25. D. A. Rozak, H. C. Gelhaus, M. Smith et al., “CpG oligodeoxyribonucleotides protect mice from Burkholderia pseudomallei but not Francisella tularensis Schu S4 aerosols,” Journal of Immune Based Therapies and Vaccines, vol. 8, article 2, 2010. View at: Publisher Site | Google Scholar
  26. D. G. C. Rees, M. G. Hartley, M. Green et al., “The ability of CpG oligonucleotides to protect mice against Francisella tularensis live vaccine strain but not fully virulent F. tularensis subspecies holarctica is reflected in cell-based assays,” Microbial Pathogenesis, vol. 63, pp. 16–18, 2013. View at: Publisher Site | Google Scholar
  27. H. Lindgren, H. Shen, C. Zingmark, I. Golovliov, W. Conlan, and A. Sjöstedt, “Resistance of Francisella tularensis strains against reactive nitrogen and oxygen species with special reference to the role of KatG,” Infection and Immunity, vol. 75, no. 3, pp. 1303–1309, 2007. View at: Publisher Site | Google Scholar
  28. R. Ireland, N. Olivares-Zavaleta, J. M. Warawa et al., “Effective, broad spectrum control of virulent bacterial infections using cationic DNA liposome complexes combined with bacterial antigens,” PLoS Pathogens, vol. 6, no. 5, Article ID e1000921, pp. 1–16, 2010. View at: Publisher Site | Google Scholar
  29. M. M. Tarpey, D. A. Wink, and M. B. Grisham, “Methods for detection of reactive metabolites of oxygen and nitrogen: in vitro and in vivo considerations,” The American Journal of Physiology: Regulatory Integrative and Comparative Physiology, vol. 286, no. 3, pp. R431–R444, 2004. View at: Publisher Site | Google Scholar
  30. J. A. Edwards, D. Rockx-Brouwer, V. Nair, and J. Celli, “Restricted cytosolic growth of Francisella tularensis subsp. tularensis by IFN-γ activation of macrophages,” Microbiology, vol. 156, no. 2, pp. 327–339, 2010. View at: Publisher Site | Google Scholar
  31. A. A. Melillo, M. Mahawar, T. J. Sellati et al., “Identification of Francisella tularensis live vaccine strain CuZn superoxide dismutase as critical for resistance to extracellularly generated reactive oxygen species,” Journal of Bacteriology, vol. 191, no. 20, pp. 6447–6456, 2009. View at: Publisher Site | Google Scholar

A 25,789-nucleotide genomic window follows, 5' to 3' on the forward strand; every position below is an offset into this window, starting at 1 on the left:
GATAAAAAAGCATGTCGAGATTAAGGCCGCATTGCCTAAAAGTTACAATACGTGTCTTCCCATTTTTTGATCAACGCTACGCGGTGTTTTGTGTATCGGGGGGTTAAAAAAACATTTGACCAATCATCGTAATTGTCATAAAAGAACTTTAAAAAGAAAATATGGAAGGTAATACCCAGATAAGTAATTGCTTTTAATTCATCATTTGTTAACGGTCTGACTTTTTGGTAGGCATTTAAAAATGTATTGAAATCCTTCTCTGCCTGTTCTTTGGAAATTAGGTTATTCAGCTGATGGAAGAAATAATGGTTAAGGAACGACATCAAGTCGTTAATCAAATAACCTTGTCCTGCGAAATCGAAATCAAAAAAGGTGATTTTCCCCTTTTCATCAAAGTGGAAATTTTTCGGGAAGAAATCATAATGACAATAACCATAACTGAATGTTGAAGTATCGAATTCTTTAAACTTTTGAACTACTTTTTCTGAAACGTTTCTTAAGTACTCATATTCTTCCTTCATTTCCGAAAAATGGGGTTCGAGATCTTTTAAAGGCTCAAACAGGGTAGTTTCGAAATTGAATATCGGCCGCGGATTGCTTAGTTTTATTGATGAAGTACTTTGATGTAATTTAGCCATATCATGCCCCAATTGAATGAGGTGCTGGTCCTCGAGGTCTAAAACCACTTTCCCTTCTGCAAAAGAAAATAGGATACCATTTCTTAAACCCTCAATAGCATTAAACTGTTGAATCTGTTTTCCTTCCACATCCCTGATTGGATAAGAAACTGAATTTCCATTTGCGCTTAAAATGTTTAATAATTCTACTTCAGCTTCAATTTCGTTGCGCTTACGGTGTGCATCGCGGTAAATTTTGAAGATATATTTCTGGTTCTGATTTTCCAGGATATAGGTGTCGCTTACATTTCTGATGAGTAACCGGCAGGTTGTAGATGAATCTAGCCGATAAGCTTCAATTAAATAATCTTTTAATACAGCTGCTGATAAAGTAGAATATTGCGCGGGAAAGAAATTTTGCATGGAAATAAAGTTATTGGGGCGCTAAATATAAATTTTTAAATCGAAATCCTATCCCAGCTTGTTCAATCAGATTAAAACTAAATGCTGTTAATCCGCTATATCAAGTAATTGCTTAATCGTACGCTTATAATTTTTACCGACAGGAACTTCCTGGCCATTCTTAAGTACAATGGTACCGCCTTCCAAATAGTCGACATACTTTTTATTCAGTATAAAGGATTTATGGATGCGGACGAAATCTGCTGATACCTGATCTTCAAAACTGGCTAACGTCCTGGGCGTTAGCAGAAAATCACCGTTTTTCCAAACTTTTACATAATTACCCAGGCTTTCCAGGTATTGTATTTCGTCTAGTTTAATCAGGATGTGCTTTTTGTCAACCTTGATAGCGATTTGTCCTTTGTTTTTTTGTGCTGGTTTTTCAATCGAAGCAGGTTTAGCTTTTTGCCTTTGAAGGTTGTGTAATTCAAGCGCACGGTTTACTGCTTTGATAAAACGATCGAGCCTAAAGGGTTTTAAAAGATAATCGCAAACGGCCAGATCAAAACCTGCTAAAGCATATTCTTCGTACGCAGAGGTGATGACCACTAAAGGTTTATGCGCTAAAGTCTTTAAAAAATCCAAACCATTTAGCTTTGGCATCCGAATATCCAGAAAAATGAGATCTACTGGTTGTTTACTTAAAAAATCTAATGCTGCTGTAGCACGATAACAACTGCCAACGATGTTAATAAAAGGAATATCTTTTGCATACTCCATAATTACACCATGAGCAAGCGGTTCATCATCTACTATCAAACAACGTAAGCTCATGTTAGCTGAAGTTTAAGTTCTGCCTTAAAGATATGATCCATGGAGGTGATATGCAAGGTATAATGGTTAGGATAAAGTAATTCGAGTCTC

32. C. M. Bosio, “The subversion of the immune system by Francisella tularensis,” Frontiers in Microbiology, vol. 2, no. 9, Article ID Article 9, pp. 1–5, 2011. View at: Publisher Site | Google Scholar
  33. T. Gotoh and M. Mori, “Arginase II downregulates nitric oxide (NO) production and prevents NO-mediated apoptosis in murine macrophage-derived RAW 264.7 cells,” Journal of Cell Biology, vol. 144, no. 3, pp. 427–434, 1999. View at: Publisher Site | Google Scholar
  34. R. D'Elia, D. C. Jenner, T. R. Laws et al., “Inhibition of Francisella tularensis LVS infection of macrophages results in a reduced inflammatory response: evaluation of a therapeutic strategy for intracellular bacteria,” FEMS Immunology & Medical Microbiology, vol. 62, no. 3, pp. 348–361, 2011. View at: Publisher Site | Google Scholar
  35. J. David, A. J. Gates, G. D. Griffiths, and R. A. Lukaszewski, “Gene expression following low dose inhalational Francisella tularensis (SchuS4) exposure in Balb/c mice and the potential role of the epithelium and cell adhesion,” Microbes and Infection, vol. 14, no. 4, pp. 369–379, 2012. View at: Publisher Site | Google Scholar

Copyright © 2014 Dstl. This is an open access article distributed under the Creative Commons Attribution License, which permits unrestricted use, distribution, and reproduction in any medium, provided the original work is properly cited.

1231 Views | 450 Downloads | 1 Citation
 PDF  Download Citation  Citation
 Download other formatsMore
 Order printed copiesOrder

We are committed to sharing findings related to COVID-19 as quickly and safely as possible. Any author submitting a COVID-19 paper should notify us at help@hindawi.com to ensure their research is fast-tracked and made available on a preprint server as soon as possible. We will be providing unlimited waivers of publication charges for accepted articles related to COVID-19.